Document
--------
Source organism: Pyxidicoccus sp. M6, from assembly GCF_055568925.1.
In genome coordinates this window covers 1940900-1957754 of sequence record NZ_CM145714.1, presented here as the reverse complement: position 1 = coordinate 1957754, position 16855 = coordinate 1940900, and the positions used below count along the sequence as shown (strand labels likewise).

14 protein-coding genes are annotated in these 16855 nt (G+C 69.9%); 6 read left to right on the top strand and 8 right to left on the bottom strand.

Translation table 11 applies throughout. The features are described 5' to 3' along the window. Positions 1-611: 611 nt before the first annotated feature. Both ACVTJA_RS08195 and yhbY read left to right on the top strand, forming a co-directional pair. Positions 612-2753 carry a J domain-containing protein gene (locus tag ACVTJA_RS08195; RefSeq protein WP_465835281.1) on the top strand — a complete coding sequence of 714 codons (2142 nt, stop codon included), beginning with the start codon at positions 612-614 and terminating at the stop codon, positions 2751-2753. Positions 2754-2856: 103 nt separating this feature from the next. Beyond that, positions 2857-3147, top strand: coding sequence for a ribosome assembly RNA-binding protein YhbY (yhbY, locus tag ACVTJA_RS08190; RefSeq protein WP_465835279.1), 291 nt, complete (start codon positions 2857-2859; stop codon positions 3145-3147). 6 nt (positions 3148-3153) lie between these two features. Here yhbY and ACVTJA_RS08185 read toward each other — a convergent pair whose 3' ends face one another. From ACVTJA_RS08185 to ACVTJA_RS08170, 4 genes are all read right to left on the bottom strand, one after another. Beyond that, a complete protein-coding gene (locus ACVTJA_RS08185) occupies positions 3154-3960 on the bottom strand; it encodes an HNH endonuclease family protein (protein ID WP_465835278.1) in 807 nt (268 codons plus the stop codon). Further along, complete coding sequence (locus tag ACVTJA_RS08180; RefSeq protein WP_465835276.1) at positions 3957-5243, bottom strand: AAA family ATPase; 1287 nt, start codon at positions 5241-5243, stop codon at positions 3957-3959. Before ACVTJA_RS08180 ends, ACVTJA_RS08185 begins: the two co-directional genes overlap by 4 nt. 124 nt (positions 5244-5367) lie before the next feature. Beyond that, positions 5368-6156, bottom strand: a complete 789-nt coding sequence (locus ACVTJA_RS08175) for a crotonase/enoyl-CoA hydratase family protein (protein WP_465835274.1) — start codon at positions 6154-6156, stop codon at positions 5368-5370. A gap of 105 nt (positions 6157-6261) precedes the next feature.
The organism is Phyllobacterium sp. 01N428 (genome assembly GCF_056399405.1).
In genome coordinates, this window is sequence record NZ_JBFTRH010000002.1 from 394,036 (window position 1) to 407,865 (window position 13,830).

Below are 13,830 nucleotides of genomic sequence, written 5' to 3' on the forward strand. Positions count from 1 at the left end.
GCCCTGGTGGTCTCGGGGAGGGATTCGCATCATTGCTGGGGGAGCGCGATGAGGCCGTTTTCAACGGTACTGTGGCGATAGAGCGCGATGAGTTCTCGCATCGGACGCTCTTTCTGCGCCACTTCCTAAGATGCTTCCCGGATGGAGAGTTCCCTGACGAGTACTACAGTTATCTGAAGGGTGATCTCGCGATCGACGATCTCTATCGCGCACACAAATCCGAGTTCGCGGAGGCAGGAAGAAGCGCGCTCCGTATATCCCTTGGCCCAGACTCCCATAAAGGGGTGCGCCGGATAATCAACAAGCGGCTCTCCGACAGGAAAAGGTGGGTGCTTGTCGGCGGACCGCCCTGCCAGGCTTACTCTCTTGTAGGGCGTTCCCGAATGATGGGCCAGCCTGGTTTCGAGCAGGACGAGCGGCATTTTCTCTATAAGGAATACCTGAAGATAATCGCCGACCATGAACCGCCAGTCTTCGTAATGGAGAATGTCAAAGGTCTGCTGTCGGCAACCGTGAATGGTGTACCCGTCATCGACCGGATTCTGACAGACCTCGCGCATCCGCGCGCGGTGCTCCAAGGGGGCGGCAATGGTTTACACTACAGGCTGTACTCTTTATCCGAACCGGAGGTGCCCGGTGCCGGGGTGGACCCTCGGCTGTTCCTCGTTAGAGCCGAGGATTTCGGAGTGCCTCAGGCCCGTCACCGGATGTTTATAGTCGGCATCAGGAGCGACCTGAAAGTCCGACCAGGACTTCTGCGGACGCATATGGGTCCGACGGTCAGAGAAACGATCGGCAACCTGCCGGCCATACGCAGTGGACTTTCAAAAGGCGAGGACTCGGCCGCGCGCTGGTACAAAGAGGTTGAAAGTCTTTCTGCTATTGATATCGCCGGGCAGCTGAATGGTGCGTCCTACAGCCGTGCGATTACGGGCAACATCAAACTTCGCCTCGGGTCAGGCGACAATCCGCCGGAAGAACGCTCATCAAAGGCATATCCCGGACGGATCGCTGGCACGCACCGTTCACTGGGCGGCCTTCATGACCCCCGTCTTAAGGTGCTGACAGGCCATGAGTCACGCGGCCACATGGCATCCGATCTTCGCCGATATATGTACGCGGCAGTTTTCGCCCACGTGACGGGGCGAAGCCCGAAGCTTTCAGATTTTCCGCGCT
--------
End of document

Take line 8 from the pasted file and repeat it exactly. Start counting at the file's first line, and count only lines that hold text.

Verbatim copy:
GCCCTGGTGGTCTCGGGGAGGGATTCGCATCATTGCTGGGGGAGCGCGATGAGGCCGTTTTCAACGGTACTGTGGCGATAGAGCGCGATGAGTTCTCGCATCGGACGCTCTTTCTGCGCCACTTCCTAAGATGCTTCCCGGATGGAGAGTTCCCTGACGAGTACTACAGTTATCTGAAGGGTGATCTCGCGATCGACGATCTCTATCGCGCACACAAATCCGAGTTCGCGGAGGCAGGAAGAAGCGCGCTCCGTATATCCCTTGGCCCAGACTCCCATAAAGGGGTGCGCCGGATAATCAACAAGCGGCTCTCCGACAGGAAAAGGTGGGTGCTTGTCGGCGGACCGCCCTGCCAGGCTTACTCTCTTGTAGGGCGTTCCCGAATGATGGGCCAGCCTGGTTTCGAGCAGGACGAGCGGCATTTTCTCTATAAGGAATACCTGAAGATAATCGCCGACCATGAACCGCCAGTCTTCGTAATGGAGAATGTCAAAGGTCTGCTGTCGGCAACCGTGAATGGTGTACCCGTCATCGACCGGATTCTGACAGACCTCGCGCATCCGCGCGCGGTGCTCCAAGGGGGCGGCAATGGTTTACACTACAGGCTGTACTCTTTATCCGAACCGGAGGTGCCCGGTGCCGGGGTGGACCCTCGGCTGTTCCTCGTTAGAGCCGAGGATTTCGGAGTGCCTCAGGCCCGTCACCGGATGTTTATAGTCGGCATCAGGAGCGACCTGAAAGTCCGACCAGGACTTCTGCGGACGCATATGGGTCCGACGGTCAGAGAAACGATCGGCAACCTGCCGGCCATACGCAGTGGACTTTCAAAAGGCGAGGACTCGGCCGCGCGCTGGTACAAAGAGGTTGAAAGTCTTTCTGCTATTGATATCGCCGGGCAGCTGAATGGTGCGTCCTACAGCCGTGCGATTACGGGCAACATCAAACTTCGCCTCGGGTCAGGCGACAATCCGCCGGAAGAACGCTCATCAAAGGCATATCCCGGACGGATCGCTGGCACGCACCGTTCACTGGGCGGCCTTCATGACCCCCGTCTTAAGGTGCTGACAGGCCATGAGTCACGCGGCCACATGGCATCCGATCTTCGCCGATATATGTACGCGGCAGTTTTCGCCCACGTGACGGGGCGAAGCCCGAAGCTTTCAGATTTTCCGCGCT